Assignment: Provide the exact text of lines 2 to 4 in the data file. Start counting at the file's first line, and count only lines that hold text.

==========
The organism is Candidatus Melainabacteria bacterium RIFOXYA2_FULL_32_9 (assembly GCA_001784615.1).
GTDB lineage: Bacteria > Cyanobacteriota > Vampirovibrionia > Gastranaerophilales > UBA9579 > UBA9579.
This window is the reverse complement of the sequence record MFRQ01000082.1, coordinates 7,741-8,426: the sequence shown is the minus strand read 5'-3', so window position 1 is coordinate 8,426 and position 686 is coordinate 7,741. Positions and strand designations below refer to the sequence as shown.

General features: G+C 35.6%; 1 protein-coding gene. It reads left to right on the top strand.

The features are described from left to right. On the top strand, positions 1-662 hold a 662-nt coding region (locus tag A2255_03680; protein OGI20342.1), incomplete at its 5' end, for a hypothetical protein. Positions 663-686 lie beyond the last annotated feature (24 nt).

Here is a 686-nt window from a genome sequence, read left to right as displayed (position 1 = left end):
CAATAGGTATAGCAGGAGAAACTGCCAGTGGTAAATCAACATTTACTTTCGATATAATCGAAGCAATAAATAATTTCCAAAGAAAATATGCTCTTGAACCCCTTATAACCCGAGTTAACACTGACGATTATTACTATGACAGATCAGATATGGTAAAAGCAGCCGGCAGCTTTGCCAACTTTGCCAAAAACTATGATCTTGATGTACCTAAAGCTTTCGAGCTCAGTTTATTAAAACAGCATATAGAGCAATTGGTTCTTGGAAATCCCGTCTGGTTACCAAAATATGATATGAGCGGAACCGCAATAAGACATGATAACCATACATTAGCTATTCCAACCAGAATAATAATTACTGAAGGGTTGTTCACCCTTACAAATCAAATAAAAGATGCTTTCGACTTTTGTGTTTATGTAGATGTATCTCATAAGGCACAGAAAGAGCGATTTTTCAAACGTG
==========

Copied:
GTDB lineage: Bacteria > Cyanobacteriota > Vampirovibrionia > Gastranaerophilales > UBA9579 > UBA9579.
This window is the reverse complement of the sequence record MFRQ01000082.1, coordinates 7,741-8,426: the sequence shown is the minus strand read 5'-3', so window position 1 is coordinate 8,426 and position 686 is coordinate 7,741. Positions and strand designations below refer to the sequence as shown.

General features: G+C 35.6%; 1 protein-coding gene. It reads left to right on the top strand.